Psychologist, speaker, author & renowned coach, specializing in leadership agility, virtual effectiveness and CreateMoreFlow.com
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Before you doubt this, think back to a time where you felt fantastic: You were in the zone, delivering great work, and feeling like a million bucks. You were in the state of flow.
Flow is the state of feeling and performing at your best, when your work is effortless, when you are lost yet completely present, immersed, and focused.
What if you could reliably get more of that, both personally and professionally? Not only would it feel great, but it could amplify your effectiveness. McKinsey researchers revealed that individuals could double their productivity if they spent 20% more time in flow.
How can you understand what sets you up for this optimal experience? As a coach, I want you to both understand first, what positioned you for success, and second, how you can reliably recreate experiences like that.
And yes, a donut, or at least a donut metaphor, can help you do this.
Through advances in neuroscience and flow research, we understand how to optimize our ability to get into flow. And we can’t get into flow unless we can get beyond our terror’s edge, or where we push our boundaries.
I have a flow hack to help you rethink how you work and redesign how you function, which will allow you to reclaim feeling and performing at your best. It’s about knowing how to push yourself to be better and to make tasks more manageable to get into your flow.
Imagine life as a donut.
There are certain things that come easily to you: you feel comfortable, confident and at ease when doing things. These activities are things that fall within your comfort zone, or “within the donut hole.”
And, there are things that are so far outside our comfort zone that they are beyond our learning zone and approach “terror’s edge.” This is the outer edge of the donut. When we spend too much time here, we feel stress, paralysis and potential burnout.
People who consistently take on the big challenges ultimately reap the greatest rewards. This is true personally and professionally: People who leave their comfort zone, stretch themselves, constantly seek out learning opportunities, and go past terror’s edge are more successful. In doing so, we awaken ourselves to incredible new endeavors and opportunities. However, too much stress can cause performance to decrease.
Great leaders develop self-awareness to tap into, gauge their level of stress(understanding where we are on the curve), and then push or pull themselves back so as to be at the “right level” of stress. We can’t get into flow without hitting that sweet spot. So how do we do it? How do we get past terror’s edge and into flow without plummeting into anxiety and stress?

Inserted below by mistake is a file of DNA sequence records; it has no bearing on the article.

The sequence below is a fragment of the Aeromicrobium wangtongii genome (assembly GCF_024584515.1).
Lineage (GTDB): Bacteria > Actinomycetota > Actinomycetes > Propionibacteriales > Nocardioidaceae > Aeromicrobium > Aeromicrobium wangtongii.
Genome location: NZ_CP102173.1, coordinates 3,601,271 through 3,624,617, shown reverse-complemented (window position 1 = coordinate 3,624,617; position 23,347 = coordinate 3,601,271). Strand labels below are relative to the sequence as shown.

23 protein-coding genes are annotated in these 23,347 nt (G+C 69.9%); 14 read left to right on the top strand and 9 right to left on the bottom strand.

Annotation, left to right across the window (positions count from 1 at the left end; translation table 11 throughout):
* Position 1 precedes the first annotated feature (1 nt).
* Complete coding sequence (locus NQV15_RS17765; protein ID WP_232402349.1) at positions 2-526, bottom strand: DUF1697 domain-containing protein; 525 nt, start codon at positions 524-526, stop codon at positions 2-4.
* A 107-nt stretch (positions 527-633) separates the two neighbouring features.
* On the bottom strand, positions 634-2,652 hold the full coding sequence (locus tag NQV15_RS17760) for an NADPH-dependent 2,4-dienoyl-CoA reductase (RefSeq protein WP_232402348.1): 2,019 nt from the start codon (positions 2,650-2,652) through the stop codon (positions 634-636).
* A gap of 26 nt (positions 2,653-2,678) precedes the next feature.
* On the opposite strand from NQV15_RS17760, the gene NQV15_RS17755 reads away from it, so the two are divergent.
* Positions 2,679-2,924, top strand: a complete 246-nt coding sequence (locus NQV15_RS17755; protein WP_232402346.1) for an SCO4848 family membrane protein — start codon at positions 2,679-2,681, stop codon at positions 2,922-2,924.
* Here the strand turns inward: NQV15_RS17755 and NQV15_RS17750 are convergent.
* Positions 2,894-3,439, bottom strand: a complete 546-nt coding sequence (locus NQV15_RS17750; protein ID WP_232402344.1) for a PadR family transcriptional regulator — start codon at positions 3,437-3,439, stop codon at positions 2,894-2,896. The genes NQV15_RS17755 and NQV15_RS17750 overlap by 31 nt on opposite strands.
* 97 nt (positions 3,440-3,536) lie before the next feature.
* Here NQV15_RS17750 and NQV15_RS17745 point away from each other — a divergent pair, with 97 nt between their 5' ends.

These five strategies should come to your aid, both personally and professionally:
1. Be quiet. In our quest for clarity about the path forward, it is very easy to be affected by what everyone else thinks we should be doing, to be constantly confronted with distractions and information overload, and to be completely overwhelmed in the process. How we live conspires against our ability to get into flow. The first step to pushing ourselves is to actually slow down and find the space and time to be alone and unplugged.
2. Develop your game plan. Once you know what you want, you need to develop a game plan to get there. Want to be CEO? Think backwards: What are the steps it will take to get there? Want to write a book? How and when will you work on it? You should also think like an athlete: If you want to run a marathon, how might you lay the groundwork for that? How many miles do you need to run every day? What is your training schedule? Think about the actual steps involved in reaching your goals and write them down.
3. Create metrics to hold yourself accountable. Once you are clear on your goal and have your game plan, break it down into actionable tasks that are what I like to call “at level 4″: challenging enough to stretch yourself, but not so terrifying that you resist taking action. Knowing both what you need to do and how you will see that you are doing well is important to get in (and stay in) flow.
4. Be agile. My motto is “be clear on the outcome, flexible on the approach.” This is leadership agility. You must be flexible on how you achieve your goal. The best leaders are able to assess situations, adapt their strategy, and adjust actions to consistently target their outcomes. Things rarely work out the way we plan. This ability will see you through the many stumbles and obstacles that crop up.
5. Eat more donuts. Being in a state of flow can become addictive: neurologically, our brains are producing five neurochemicals to create this state. While the brain is typically only 2% of our body weight, it demands 20% of our resting metabolic rate. (Yes — thinking can be hard work.) The point is to give your body something to sustain itself, and the occasional treat (even a donut) is a good idea
Not everyone can immediately push past terror’s edge into revelatory success, but these five strategies can help you get in (and stay) in your state of flow. Using the tactics, you can harness your strength to achieve great success professionally and personally.